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Introduction

This document provides information on how to install, configure and run SDN-IP in an SDN network.

It's recommended that you go through the tutorial and you read the architecture guide to become familiar with the concepts before attempting to set up the application.

Network model

SDN-IP allows an SDN network to peer and exchange traffic with adjacent external networks using the BGP routing protocol. 

The following figure shows the various elements in the SDN-IP network model.

  • The most fundamental building block is, of course, the SDN network. This is the network that is controlled by ONOS and will use SDN-IP to communicate with the outside world.
  • The network is controlled by a cluster of ONOS instances (one or more).
  • SDN-IP runs as an application on a subset of ONOS instances.
  • External BGP routers are connected at the edge of the SDN network. These are routers belonging to other administrative domains that will peer with the SDN network through BGP. The SDN network needs to have direct (not routed) IP connectivity to each external router it needs to peer with.
  • Inside the SDN network there are one or more BGP speakers. There are no specific requirements on the implementation of the BGP speakers - as long as they support both external BGP (eBGP) and internal BGP (iBGP) peering sessions. For our testing and deployments we use open-source software routers such as BIRD or Quagga. The internal BGP speakers peer in two different ways:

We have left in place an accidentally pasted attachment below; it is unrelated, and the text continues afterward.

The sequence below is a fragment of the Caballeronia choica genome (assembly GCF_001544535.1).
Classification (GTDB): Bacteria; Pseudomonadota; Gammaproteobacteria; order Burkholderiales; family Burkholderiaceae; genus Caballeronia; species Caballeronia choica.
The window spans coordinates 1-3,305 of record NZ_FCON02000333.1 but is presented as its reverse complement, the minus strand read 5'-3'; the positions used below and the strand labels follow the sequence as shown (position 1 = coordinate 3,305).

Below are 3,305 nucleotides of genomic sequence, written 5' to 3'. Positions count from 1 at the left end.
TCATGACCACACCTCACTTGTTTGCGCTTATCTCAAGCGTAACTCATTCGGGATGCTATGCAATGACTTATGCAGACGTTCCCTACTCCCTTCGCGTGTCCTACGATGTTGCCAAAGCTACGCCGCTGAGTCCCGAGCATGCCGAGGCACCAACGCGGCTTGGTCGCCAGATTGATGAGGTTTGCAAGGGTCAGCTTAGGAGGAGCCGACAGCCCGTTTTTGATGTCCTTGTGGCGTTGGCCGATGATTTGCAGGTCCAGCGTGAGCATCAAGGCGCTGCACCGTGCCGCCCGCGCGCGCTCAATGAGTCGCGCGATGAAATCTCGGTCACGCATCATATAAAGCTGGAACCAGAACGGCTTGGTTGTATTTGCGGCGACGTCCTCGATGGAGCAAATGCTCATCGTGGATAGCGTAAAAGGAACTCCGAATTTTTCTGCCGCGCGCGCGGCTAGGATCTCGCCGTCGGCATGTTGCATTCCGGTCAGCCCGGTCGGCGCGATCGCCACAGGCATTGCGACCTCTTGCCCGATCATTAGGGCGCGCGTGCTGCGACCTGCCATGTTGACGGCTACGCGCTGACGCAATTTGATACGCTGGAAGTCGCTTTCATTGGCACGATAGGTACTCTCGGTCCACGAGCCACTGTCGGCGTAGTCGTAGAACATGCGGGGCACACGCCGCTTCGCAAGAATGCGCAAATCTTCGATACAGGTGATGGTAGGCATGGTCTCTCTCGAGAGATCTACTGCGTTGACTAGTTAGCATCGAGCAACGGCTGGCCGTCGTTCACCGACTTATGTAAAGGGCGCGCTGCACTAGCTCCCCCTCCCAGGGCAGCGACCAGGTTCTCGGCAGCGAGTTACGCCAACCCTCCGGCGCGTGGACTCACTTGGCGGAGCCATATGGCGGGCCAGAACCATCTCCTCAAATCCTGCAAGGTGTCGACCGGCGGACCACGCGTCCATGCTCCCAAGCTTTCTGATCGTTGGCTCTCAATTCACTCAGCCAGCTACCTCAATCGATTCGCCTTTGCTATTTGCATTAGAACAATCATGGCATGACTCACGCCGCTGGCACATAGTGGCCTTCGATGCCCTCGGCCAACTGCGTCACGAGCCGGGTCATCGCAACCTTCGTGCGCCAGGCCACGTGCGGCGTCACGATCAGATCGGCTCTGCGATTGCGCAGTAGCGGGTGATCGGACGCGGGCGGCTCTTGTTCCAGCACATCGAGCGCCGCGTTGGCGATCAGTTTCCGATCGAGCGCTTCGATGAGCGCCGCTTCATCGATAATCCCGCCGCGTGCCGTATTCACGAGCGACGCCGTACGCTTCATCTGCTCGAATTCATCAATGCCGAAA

• Each BGP speaker must have at least one connection to the SDN data plane network. The BGP speaker will peer with external BGP routers over this connection using eBGP. 
    • Each BGP speaker also needs to peer with each SDN-IP instance using iBGP so it can relay routes to the SDN-IP instances. The connectivity for this peering must be out-of-band of the data plane.

BGP Peering Topology

There are no strict requirements on how the BGP topology should be set up, as long as each SDN-IP instance is able to receive all routes advertised to the SDN network through iBGP. In saying that, there are recommended deployment scenarios that we use and have tested thoroughly.

The following figure shows a BGP configuration example. 

The icons show various nodes in the network and the lines show BGP peering sessions. Black lines are eBGP sessions between an internal BGP speaker and an external BGP router, and red lines are iBGP sessions amongst BGP speakers and SDN-IP instances.

Each external BGP router peers with one or more internal BGP speakers. SDN-IP does not currently support multihop BGP for external peering sessions, so each peering sessions must take place in the same subnet. Different peering sessions can be in different subnets however. In order to peer with external routers, the SDN network needs an IP address for each peering session. The IP addresses on the SDN network side are assigned to the BGP speakers so they can peer. It is not required that each internal BGP speaker peer with each external router, because the BGP speakers can redistribute routes between themselves using iBGP. However, for fully redundant peering with external networks, an external peer should have peering sessions with multiple internal BGP speakers. This can be seen in the figure where BGP Router 1 has a peering session to each internal BGP speaker.